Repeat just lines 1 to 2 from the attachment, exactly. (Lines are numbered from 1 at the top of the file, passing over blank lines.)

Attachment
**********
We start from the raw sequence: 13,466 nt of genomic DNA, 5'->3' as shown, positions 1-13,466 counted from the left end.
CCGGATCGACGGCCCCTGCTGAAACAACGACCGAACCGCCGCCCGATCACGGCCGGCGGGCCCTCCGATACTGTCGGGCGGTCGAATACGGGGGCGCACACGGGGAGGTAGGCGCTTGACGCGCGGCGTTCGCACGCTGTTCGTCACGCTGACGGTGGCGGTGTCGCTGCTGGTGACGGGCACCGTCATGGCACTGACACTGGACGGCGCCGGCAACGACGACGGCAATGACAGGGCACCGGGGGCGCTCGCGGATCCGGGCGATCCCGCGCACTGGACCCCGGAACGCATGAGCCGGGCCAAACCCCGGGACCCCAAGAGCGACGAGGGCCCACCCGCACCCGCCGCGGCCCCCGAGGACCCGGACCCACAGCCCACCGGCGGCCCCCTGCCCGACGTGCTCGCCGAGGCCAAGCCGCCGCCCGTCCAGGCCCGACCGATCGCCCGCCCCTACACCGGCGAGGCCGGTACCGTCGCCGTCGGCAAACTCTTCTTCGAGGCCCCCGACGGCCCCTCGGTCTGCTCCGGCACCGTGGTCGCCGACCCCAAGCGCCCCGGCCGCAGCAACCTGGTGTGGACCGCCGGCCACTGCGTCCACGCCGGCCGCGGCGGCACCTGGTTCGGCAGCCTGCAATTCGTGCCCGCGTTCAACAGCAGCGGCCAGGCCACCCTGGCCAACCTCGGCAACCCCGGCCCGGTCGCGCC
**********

We start from the raw sequence: 13,466 nt of genomic DNA, 5'->3' as shown, positions 1-13,466 counted from the left end.
CCGGATCGACGGCCCCTGCTGAAACAACGACCGAACCGCCGCCCGATCACGGCCGGCGGGCCCTCCGATACTGTCGGGCGGTCGAATACGGGGGCGCACACGGGGAGGTAGGCGCTTGACGCGCGGCGTTCGCACGCTGTTCGTCACGCTGACGGTGGCGGTGTCGCTGCTGGTGACGGGCACCGTCATGGCACTGACACTGGACGGCGCCGGCAACGACGACGGCAATGACAGGGCACCGGGGGCGCTCGCGGATCCGGGCGATCCCGCGCACTGGACCCCGGAACGCATGAGCCGGGCCAAACCCCGGGACCCCAAGAGCGACGAGGGCCCACCCGCACCCGCCGCGGCCCCCGAGGACCCGGACCCACAGCCCACCGGCGGCCCCCTGCCCGACGTGCTCGCCGAGGCCAAGCCGCCGCCCGTCCAGGCCCGACCGATCGCCCGCCCCTACACCGGCGAGGCCGGTACCGTCGCCGTCGGCAAACTCTTCTTCGAGGCCCCCGACGGCCCCTCGGTCTGCTCCGGCACCGTGGTCGCCGACCCCAAGCGCCCCGGCCGCAGCAACCTGGTGTGGACCGCCGGCCACTGCGTCCACGCCGGCCGCGGCGGCACCTGGTTCGGCAGCCTGCAATTCGTGCCCGCGTTCAACAGCAGCGGCCAGGCCACCCTGGCCAACCTCGGCAACCCCGGCCCGGTCGCGCC